Asad Ali, Billie Penn Johnson, Denise Winebrenner Edwards, Donna Puleio Spadaro Dr A S Mahdi Ibn-Ziyad, Gary Puleio (In Memoriam), George Edwards, Joe Kopnitsky, Ken Heard, Ben Sears, Dave Bell, Debbie Bell, Diane Mohney & John Vago, Evie Horwitz & Larry Horwitz , Frances Gabow, The Incognito Family, James Bradford, Jimmie Wayne Moore, June Krebs, Leonard Pepper, Rookie Perna, Rosita Johnson, Sharon Hurley.[8]

Communist award ceremony

The Communist Party of Eastern Pennsylvania & Delaware's 1990 annual Peoples Weekly World banquet honored Jim Moran, director of Philadelphia Area Project for Occupational Safety and Health, and Debbie Bell, local Party chairperson and treasurer of the Black Radical Congress. Royce Adams served as MC, while Eliott Kenin sang and Amina Baraka recited poetry.

Adams read out a tribute to Bell from Julian Bond of the NAACP - he said Bell was "part of a band of brothers and sisters who dared risk life and limb to make American democracy live up to its could not selected a finer life to celebrate or a finer person to honor."[9]

Black Radical Congress

In March 1998 “Endorsers of the Call” to found a Black Radical Congress included Debbie Bell, Communist Party USA[10].

In 2000 Debbie Bell was the Philadelphia contact for Black Radical Congress[11].

In 2000 Debbie Bell served on the Coordinating Committee of the Black Radical Congress.[12]

China trip

In late May 2002, Debbie Bell, national chairperson of the CPUSA’s African American Equality Commission, spoke to a crowd at the Center for Marxist Education in Boston about her trip to the People’s Republic of China. Many are searching for a Marxist analysis of the developments in China and Bell’s speech helped provide that. The meeting also celebrated the 89th birthday of CPUSA veteran Laura Ross.[13]

PWW, Feb. 28-March 5, 2004, "What's On" section

In the Feb. 28-March 5, 2004 edition of the PWW, in its "What's On' calendar section, Debbie Bell was a scheduled speaker at the CP's New Haven Peoples Center, New Haven, Connecticut, and was identified as follows: "Debbie Bell, 1960s civil rights organizer, Chair, African American Equality Commission, CPUSA; Phildelphia Federation of Teachers Retirees"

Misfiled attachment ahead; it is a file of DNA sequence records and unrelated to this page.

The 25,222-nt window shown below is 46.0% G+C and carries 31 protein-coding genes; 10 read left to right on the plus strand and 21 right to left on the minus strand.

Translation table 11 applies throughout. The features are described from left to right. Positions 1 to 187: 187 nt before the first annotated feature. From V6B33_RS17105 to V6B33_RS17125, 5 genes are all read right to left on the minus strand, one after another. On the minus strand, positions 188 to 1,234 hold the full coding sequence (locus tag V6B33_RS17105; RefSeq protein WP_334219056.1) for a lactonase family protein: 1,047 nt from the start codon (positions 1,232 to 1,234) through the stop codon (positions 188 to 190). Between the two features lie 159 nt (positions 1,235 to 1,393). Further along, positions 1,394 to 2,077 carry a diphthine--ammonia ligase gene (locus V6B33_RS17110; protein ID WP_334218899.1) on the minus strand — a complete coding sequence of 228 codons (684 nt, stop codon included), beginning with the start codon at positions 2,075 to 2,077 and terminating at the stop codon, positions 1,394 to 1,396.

SNCC re-union

The Student Nonviolent Coordinating Committee held its 50th anniversary conference at Shaw University here, April 15-18, 2010.

At its founding here on April 17, 1960, the now-legendary civil rights organization adopted its first formal program. Life long Communist Party USA activist Debbie Bell was a founding member, serving alongside Julian Bond, Harry Belafonte, John Lewis (now a member of Congress from Georgia), Freedom Singer and Sweet Honey in the Rock founder Bernice Johnson Reagon, the Revs. David Forbes and James Lawson, Joyce Ladner and Dick Gregory.

All these founders spoke at the anniversary event. There were speeches too by Attorney General Eric Holder and actor Danny Glover.[14]

Glover and Holder were too young to be part of SNCC, but both emphasized that they would not be where they are today without SNCC and its heroic struggle for African American liberation.

Philadelphia Social Science Forum Black History Month event

The Philadelphia Social Science Forum in honor of Black History Month presented an "An evening with Martha Prescod Norman Noonan", co-editor of the recently published "Hands on the Freedom Plow: Personal Accounts by Women in SNCC"

Additional Remarks by Debbie Amis Bell, Founding Member of SNCC District Organizer, Communist Party of Eastern Pennsylvania & Delaware

Friday, February 18, 2011, 7:00 P.M., Tabernacle United Church, 3700 Chestnut Street, Philadelphia, Pennsylvania


Friends of the People's World, Communist Party of Eastern Pennsylvania & Delaware, United for Peace and Justice/Delaware Valley Network (UFPJ/DVN) Education Committee, Philadelphia Black Radical Congress, National Writers Union Philadelphia Chapter

Endorsed by: Brandywine Peace Community [15]

CLUW awards

On Thursday, June 16th, 2011, the Philadelphia Chapter of the Coalition of Labor Union Women, held their annual Working Women's Awareness Week Awards Reception. Labor Justice Radio, a program of the Media Mobilizing Project, was among the honorees.

A proclamation from U.S. Representative Chaka Fattah and a Citation from State Representative Babette Josephs were also presented to Labor Justice Radio. Other honorees included:

CLUW member, Ellen Slack, of AFSCME Local 590, presented the members of Labor Justice Radio with the award.[16]